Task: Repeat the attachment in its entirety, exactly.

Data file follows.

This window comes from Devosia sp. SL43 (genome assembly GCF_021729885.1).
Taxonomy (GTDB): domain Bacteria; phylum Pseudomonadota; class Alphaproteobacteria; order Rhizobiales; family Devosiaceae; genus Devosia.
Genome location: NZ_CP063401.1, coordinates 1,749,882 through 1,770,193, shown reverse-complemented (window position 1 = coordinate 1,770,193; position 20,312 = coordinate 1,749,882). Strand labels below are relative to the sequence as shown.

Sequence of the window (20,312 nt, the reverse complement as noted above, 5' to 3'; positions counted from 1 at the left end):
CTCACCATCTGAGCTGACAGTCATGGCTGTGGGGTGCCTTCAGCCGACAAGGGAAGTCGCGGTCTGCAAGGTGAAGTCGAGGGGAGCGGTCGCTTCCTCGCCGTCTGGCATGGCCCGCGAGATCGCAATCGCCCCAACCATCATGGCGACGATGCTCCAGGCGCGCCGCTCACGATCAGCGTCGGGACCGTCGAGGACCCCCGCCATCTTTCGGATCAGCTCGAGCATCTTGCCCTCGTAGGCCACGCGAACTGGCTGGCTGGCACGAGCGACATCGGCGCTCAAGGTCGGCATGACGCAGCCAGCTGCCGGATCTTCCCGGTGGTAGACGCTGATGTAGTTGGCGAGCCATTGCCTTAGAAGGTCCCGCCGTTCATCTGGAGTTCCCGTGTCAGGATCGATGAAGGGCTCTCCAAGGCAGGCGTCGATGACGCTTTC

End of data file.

This window comes from Devosia sp. SL43 (genome assembly GCF_021729885.1).
Taxonomy (GTDB): domain Bacteria; phylum Pseudomonadota; class Alphaproteobacteria; order Rhizobiales; family Devosiaceae; genus Devosia.
Genome location: NZ_CP063401.1, coordinates 1,749,882 through 1,770,193, shown reverse-complemented (window position 1 = coordinate 1,770,193; position 20,312 = coordinate 1,749,882). Strand labels below are relative to the sequence as shown.

Sequence of the window (20,312 nt, the reverse complement as noted above, 5' to 3'; positions counted from 1 at the left end):
CTCACCATCTGAGCTGACAGTCATGGCTGTGGGGTGCCTTCAGCCGACAAGGGAAGTCGCGGTCTGCAAGGTGAAGTCGAGGGGAGCGGTCGCTTCCTCGCCGTCTGGCATGGCCCGCGAGATCGCAATCGCCCCAACCATCATGGCGACGATGCTCCAGGCGCGCCGCTCACGATCAGCGTCGGGACCGTCGAGGACCCCCGCCATCTTTCGGATCAGCTCGAGCATCTTGCCCTCGTAGGCCACGCGAACTGGCTGGCTGGCACGAGCGACATCGGCGCTCAAGGTCGGCATGACGCAGCCAGCTGCCGGATCTTCCCGGTGGTAGACGCTGATGTAGTTGGCGAGCCATTGCCTTAGAAGGTCCCGCCGTTCATCTGGAGTTCCCGTGTCAGGATCGATGAAGGGCTCTCCAAGGCAGGCGTCGATGACGCTTTC